But today I got the results of the TISUS test I took a couple of weeks ago and I am thrilled to report that I passed! I officially know Swedish. (On a university level.) What a relief. This is living proof that you can learn anything that your brain finds relevant (let’s not go into the reasons why my brain finds a language spoken by almost no one relevant). It even instills hope in me for my Farsi language acquisition. One fine day. Maybe.

Today was an eventful day at work including a long meeting with our new Swedish client. It is a big shame I can’t talk about it, I wish I could tell you, but I guess you just have to ask me in person. In the evening, I strolled around town waiting for my friend Marita to arrive at the central station so that we could cultivate our transit friendship. Marita was – jetset alert – flying from Italy via Hamburg to Stockholm (a few days later though) and of course I want to meet her at the central station for a fika. Even if we only had 30 minutes, it was a pleasure. You can almost pretend to live in the same city and happen to be bump into each other at the station.

Oh, look, I "happened" to find one of my best friends in the station's bakery!

Oh, look, I “happened” to find one of my best friends in the station’s bakery!

And tomorrow is the big day when three of my friends, Tabea, Christian and Michelle, are coming from North and South to visit me! Not very like me, I am still rather unprepared but I took a day off so I hope to be able to get a Christmas tree. Yes, you heard right…!

 

 

(Headline: My friend Emily, a native English speaker, sometimes accidently writes incorrect English to me. She usually follows up directly with “I swear, I know English!”)

And this is what I came home to, after a day that lasted from 6:50 to 21:15. It is Ingrid's last night as my housewife, eh, housemate which is really sad but it was a very lovely last evening.

And this is what I came home to, after a day that lasted from 6:50 to 21:15. It is Ingrid’s last night as my housewife, eh, housemate which is really sad but it was a very lovely last evening. Please note that I polished my brass candle holders, something that might become my new hobby. The effect is tremendous! Such rewarding work!

Two blondes, a brunette and Schiller

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Yesterday, Ingrid and I were honored by Anna’s first visit to my new apartment. Ingrid came home to find us sitting on my bed reciting Schiller. Isn’t that what you normally do with your 15-year-old friends? Maybe you should! When I asked her what she had been reading on the train, she answered “Kabale und Liebe” (engl.: Intrigue and Love) with a lack of enthusiasm, “it’s for school”. My face lit up and I explained excited that I also had to read it 13 years ago and loved it so much that I wrote my favorite quotes down and pinned them to my book shelf where they remained for ten years. Driven by my heart’s desire to get Anna into Schiller (who, next to Shakespeare, is one of my heroes), I read my favourite parts to her aloud. I was under the impression that she was quite amused, especially by the great Hofmarschall von Kalb, who figures as the jester, and whom my mom and I quote every now and then.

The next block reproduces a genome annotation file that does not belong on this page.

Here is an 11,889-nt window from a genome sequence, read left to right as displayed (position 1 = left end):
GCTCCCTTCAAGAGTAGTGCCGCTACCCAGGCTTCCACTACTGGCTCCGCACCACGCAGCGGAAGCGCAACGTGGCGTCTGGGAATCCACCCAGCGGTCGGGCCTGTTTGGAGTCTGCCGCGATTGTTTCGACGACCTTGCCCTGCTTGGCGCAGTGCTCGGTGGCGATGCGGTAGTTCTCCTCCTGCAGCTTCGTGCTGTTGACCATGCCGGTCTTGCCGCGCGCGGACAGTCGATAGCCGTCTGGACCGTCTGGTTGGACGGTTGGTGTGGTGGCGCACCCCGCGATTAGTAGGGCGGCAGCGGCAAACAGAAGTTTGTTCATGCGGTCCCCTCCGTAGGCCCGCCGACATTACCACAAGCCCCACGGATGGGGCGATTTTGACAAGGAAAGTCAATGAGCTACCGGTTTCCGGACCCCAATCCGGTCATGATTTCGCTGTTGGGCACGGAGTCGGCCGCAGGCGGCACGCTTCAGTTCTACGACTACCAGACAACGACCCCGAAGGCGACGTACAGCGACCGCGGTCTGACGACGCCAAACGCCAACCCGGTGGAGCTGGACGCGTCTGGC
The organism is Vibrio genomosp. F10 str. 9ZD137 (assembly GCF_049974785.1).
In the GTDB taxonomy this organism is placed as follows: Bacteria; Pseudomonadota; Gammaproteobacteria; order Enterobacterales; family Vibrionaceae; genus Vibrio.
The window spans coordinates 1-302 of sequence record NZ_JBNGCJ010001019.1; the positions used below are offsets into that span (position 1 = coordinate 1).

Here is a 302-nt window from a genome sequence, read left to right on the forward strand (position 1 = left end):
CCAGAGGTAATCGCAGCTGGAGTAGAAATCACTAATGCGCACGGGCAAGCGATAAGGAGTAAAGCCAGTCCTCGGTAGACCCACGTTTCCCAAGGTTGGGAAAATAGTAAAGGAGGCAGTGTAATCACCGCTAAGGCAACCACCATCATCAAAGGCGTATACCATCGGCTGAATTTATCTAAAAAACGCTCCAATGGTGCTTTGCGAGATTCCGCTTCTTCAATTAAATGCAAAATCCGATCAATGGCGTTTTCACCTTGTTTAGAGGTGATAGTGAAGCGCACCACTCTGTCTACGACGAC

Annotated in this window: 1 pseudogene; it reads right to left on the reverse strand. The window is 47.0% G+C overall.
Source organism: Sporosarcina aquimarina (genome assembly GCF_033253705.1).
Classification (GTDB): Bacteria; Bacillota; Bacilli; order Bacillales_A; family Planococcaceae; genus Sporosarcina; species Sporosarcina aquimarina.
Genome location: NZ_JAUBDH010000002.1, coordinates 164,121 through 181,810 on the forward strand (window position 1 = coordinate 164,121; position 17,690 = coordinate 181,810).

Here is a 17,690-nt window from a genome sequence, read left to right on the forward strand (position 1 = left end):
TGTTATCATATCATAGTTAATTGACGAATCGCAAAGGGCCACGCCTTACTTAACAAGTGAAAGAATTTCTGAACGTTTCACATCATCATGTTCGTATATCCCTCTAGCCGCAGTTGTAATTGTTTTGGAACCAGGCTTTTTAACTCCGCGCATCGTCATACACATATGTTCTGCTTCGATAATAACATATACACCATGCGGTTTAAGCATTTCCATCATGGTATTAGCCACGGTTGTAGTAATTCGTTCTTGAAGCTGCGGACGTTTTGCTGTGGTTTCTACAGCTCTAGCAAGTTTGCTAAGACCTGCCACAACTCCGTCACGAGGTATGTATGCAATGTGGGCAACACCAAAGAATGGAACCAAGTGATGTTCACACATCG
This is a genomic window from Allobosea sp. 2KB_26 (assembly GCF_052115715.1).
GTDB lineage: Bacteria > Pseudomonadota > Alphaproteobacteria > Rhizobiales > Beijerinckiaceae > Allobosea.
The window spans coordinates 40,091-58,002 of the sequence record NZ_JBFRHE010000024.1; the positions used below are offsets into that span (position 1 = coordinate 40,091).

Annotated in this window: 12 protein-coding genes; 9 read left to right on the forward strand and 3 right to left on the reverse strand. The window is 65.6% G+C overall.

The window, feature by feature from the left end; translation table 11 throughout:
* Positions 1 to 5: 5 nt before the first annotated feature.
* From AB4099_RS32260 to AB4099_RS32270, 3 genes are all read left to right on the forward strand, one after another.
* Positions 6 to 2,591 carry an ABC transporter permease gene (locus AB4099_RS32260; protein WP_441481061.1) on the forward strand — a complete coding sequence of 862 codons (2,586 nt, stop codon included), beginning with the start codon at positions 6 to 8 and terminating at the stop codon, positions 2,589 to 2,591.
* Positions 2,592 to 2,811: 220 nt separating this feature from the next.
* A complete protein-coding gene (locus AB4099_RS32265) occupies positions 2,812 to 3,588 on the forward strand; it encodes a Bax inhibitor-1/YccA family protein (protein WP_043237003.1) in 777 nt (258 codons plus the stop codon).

Ingrid came home and being the intellectual lady she is, she did not look too bewildered by the scene but instead asked if she should get my copy from the book shelf so we could read with assigned parts. In the end, we did not but she went to make us pasta with Mediterranean vegetables – vegetarian, healthy and pretty to look at.

After dinner, we entertained ourselves by learning how to pray the rosary (this sounds far weirder than it was. Anna had a bracelet with an integrated rosary and we noticed we don’t really know how to pray the rosary), trying to gain insight into which enneagram types we are and then we got our left-over helium balloons, inhaled the helium and read Schiller to each other again. I suppose you begin to understand why I do not need a TV to pass my evenings?

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MARSHAL. You drive me distracted! Whom did you say? Von Bock? Don’t you know that we are mortal enemies? And don’t you know why?

PRESIDENT. The first word that I ever heard of it!

MARSHAL. My dear count! You shall hear—your hair will stand on end! You must remember the famous court ball—it is now just twenty years ago. It was the first time that English country-dances were introduced—you remember how the hot wax trickled from the great chandelier on Count Meerschaum’s blue and silver domino. Surely, you cannot have forgotten that affair!

PRESIDENT. Who could forget so remarkable a circumstance!